Family Resources on Task Initiation Self-Survey

Project and Purpose

Students analyze and develop a plan to improve their task initiation skills.

Essential Questions

What are some strategies you can use to improve your task initiation skills?

If this lesson was used in the classroom: Students analyzed their skills at task initiation and how well they avoid procrastination. In class students reviewed skills regarding task initiation skills and compared their skills to an excerpt of the article “4 Strategies to Improve Task Initiation” by Carey Heller, PsyD. Individually or in pairs students discussed strategies to improve their skills at task initiation.

Getting Ready for the Conversation

Many high school students are not prepared for the workload required of them as they become high school students. Because there are many competing priorities for high school students, procrastination is common. Learning to start tasks and follow through in a timely manner is a useful skill for high school students and a skill that students will find useful in career settings as well.

Conversation notes:
Procrastination is often a concern of parents and mentors, but often high school is the first time that adolescents find themselves needing to initiate tasks earlier rather than leave tasks to the last minute.

The full article by Carey Heller used in this lesson is available at the Good Therapy blog:

Constructive Conversation Starters

The first item is for follow-up after participating in class activities.

How do you assess your task initiation skills? Why do you think so?

Is procrastination a bad thing? Why or why not?

Do you do a good job of making sure that you give yourself enough time to fulfill all your priorities? Why or why not?

Create a personal scoresheet listing priorities and how well you do in completing the tasks to fulfill those priorities. Review and make adjustments as necessary.

School to Home Resources on Task Initiation Self-Survey



1. Distribute the survey and ask students to read each side by side statement and check the box on the right of the statement that best describes them. Emphasize that this is NOT a quiz, but they will use the survey during today’s session.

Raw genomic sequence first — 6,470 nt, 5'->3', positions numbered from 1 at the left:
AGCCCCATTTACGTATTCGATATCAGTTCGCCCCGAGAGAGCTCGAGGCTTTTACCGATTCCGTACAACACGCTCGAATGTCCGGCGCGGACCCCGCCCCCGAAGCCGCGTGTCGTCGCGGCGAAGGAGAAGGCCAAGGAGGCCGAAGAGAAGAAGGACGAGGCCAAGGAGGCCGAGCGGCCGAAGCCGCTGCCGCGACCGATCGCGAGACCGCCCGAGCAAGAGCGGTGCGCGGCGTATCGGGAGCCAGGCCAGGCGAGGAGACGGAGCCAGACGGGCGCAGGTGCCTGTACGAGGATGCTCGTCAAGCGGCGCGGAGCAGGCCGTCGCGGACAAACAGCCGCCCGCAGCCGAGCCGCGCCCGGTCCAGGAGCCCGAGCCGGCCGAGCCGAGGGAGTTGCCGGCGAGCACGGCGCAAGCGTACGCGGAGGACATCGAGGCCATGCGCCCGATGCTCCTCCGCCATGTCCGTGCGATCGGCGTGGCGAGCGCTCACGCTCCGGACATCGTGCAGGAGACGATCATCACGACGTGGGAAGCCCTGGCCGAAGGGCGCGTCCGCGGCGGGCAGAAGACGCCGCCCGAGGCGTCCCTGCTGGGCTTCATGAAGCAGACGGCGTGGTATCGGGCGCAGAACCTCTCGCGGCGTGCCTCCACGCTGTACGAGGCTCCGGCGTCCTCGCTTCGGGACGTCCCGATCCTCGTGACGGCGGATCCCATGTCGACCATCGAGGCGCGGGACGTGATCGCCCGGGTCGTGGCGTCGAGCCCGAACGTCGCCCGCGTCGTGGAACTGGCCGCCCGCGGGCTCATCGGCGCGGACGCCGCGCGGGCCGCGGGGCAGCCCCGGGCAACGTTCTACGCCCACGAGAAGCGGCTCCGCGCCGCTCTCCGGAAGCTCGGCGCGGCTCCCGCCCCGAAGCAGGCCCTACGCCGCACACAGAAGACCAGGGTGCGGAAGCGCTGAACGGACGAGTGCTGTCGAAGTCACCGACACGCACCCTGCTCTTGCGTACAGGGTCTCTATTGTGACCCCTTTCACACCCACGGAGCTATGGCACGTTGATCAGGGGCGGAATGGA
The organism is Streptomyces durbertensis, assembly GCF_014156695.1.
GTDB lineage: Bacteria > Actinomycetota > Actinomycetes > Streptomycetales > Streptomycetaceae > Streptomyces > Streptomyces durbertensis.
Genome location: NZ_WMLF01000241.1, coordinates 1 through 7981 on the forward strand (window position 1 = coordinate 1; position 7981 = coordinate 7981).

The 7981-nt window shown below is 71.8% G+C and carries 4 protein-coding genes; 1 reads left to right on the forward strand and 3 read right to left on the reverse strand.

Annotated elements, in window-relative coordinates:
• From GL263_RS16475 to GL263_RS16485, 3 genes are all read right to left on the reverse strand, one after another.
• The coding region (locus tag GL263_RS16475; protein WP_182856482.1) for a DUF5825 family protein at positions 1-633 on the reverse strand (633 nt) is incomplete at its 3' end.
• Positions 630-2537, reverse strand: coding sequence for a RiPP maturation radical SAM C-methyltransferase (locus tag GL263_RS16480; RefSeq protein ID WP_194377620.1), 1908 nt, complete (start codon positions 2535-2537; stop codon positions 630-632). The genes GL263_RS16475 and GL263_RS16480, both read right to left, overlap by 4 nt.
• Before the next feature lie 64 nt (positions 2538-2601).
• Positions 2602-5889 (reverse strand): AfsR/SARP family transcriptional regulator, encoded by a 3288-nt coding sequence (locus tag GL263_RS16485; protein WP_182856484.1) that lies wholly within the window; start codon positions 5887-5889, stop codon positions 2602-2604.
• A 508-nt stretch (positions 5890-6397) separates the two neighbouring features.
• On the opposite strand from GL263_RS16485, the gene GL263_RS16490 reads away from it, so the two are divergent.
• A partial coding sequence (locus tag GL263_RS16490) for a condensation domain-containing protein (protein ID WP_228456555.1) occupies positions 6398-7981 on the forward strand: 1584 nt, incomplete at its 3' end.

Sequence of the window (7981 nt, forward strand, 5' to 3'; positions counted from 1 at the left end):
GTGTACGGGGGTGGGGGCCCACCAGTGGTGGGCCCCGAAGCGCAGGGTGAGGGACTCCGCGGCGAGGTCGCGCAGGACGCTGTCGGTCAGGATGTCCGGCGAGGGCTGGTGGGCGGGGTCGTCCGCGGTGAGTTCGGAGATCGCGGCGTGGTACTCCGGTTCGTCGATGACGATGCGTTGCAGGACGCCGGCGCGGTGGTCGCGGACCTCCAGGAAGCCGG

2. When they have completed the survey, introduce today’s topic as “Task Initiation” and ask the students what they think this means. Post the definition and statement by Edy McGee:

Task initiation is the skill or ability to start a project, job, assignment, or other task without procrastinating or putting it off.

Everyone at one time or another has experienced problems with task initiation.

3. Ask students their thoughts on the definition and then ask if they agree or disagree with the statement about all people.

4. Post the According to experts in the field… slide. Have students take their survey and match the statement they checked to one of the skills listed on the slide. What does this tell them about their own skills?

5. Discuss importance of task initiation skills in school and in the professional world. Points should include:

  • a. Being able to initiate tasks simplifies life — you can check things off your list and move on to more enjoyable things.
  • b. Tasks are easier to accomplish if you can start them and break them into chunks
  • c. Employers look for people who can use their own initiative to get things done.

6. Distribute the article “4 Strategies to Improve Task Initiation” by Carey Heller, PsyD, and have students analyze the usefulness of the suggestions in the article. Explain that they will use this article as the basis for a design of a 3-step plan for their own task initiation improvement. This will include creating “I will…” statements with checkpoint dates that can be checked with a “yes” or “no.”


Ask students to share their strategies with a trusted partner or with the group. Collect their charts to use as a tracker on the set checkpoint dates.

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